Tag Archives: Writing process

Working with an e-Publisher – Update

PerWorking with an e-Publisher – Update

In my last post I related two points of information; the first explained that the publishing process had reached the stage of approved block designs for the cover and book interior including a completed index, and the second related to a small tense issue in the cover text.

I sent a note to my PSA (Publishing Support Associate), the title of the individual who guides me through the final part of the publishing process. In the note I explained my concern. His response explained the context in which the tense was chosen, which made perfect sense. If you consider the tense relationships in the cover text as a unique piece of writing, then inconsistencies in tense seem like a glaring error. However, the cover text is written in reference to the completed book and to the actions of the author in writing it. Thus, the past tense in amongst words implying the present make sense, since the acts related to writing are in the past.

As I reflect back on the whole experience if writing a few key ideas stand out in my mind.

1. Completing a lengthy writing project is more work than one can imagine.

2. The sense of accomplishment on completion of the project is greater than expected.

3. The final product cannot be achieved without the support of many professionals unless one is thoroughly versed in every phase of the process.

4. The writing process presents the writer with moments of exhilaration, frustration, satisfaction, and dismay. The remarkable thing about all these feelings is that there is nothing unpleasant about them.

5. If one is not prepared to be disciplined, self-critical, persistent, and determined to complete your writing project writing is not the best way to spend your time.

The next step in the process is to review the printer’s proof. When it arrives by courier, I will see the finished product for the first time. My next post in this series will follow shortly after the proof copy is in my hands. The feeling of excitement that comes with this stage of the process is irrepressible. The plan is to luxuriate in the moment.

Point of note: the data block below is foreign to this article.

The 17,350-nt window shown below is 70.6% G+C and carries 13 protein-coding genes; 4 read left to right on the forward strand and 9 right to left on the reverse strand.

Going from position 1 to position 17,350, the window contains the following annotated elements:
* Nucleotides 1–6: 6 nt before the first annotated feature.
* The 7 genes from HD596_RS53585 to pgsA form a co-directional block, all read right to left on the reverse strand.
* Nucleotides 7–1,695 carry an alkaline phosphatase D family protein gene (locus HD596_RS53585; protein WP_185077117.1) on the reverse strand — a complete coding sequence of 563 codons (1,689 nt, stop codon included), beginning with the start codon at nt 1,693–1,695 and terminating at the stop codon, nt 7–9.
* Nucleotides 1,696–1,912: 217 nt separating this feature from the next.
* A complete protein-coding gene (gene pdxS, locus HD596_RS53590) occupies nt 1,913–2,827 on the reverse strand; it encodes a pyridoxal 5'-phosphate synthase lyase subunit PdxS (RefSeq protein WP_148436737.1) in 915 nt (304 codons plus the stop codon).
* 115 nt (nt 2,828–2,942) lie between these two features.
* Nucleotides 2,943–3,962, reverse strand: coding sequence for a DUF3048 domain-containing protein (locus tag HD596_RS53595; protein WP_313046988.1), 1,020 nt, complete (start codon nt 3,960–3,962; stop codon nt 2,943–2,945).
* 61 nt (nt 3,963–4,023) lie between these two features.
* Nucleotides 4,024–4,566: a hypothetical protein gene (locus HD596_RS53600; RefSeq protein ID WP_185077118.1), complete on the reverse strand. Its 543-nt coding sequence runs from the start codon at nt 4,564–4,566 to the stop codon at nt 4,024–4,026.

Until my next post, as always your faithful blogger,

L Alan Weiss – Author of Through a Lens of Emptiness: Reflections on Life, Longevity, and Contentment.

Visit my author website at www.lalanweiss.com

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Now the pace quickens

In my last blog post I reported on completing the changes to the third edit version of my manuscript. Believe it or not, I listened and read the manuscript one last time before submitting it for the next stage of the process, the editorial review board. This is important, because this is the group that decides if the book merits their seal of approval. I’m feeling pretty good about the project at the moment.

This last review, reading along with the text-to-voice app generated a few minor changes to improve the flow of language. The advantage of doing so many reviews of the work arises from a familiarity with the text that cannot be achieved in any other way. Now, small glitches in rhythm, language flow and word choice stand out from the now familiar background of the text. This review process takes about six hours to complete when the text is read back at 180 words a minute for a 66000 word manuscript.

The next task is to set up my files for transfer to the person who sets the book into its final form. I will also be working with someone to set up the book cover. As usual, I’m relying on the people the publisher employs to do this. It seems that I can expect to see a completed book ready for release in two to three months.

I had a long conversation with a representative of the publisher re: planning for marketing my book. You cannot sell books without marketing them. Marketing involves a range of activity from developing a web presence, to press releases and possible speaking engagements. It takes an effort to sell a book when the author has no public profile. Ken Follett might sell many copies of an average book just because he is Ken Follett. An unknown author may only sell a few copies of a great book without recognition.

My next adventure is to develop a marketing plan. I’ll keep you up to date as this and other processes unfold

Until the next post

Larry (L Alan Weiss), soon to be author of. . .

Through a Lens of Emptiness

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Yin and Yang Cycle – A useful tool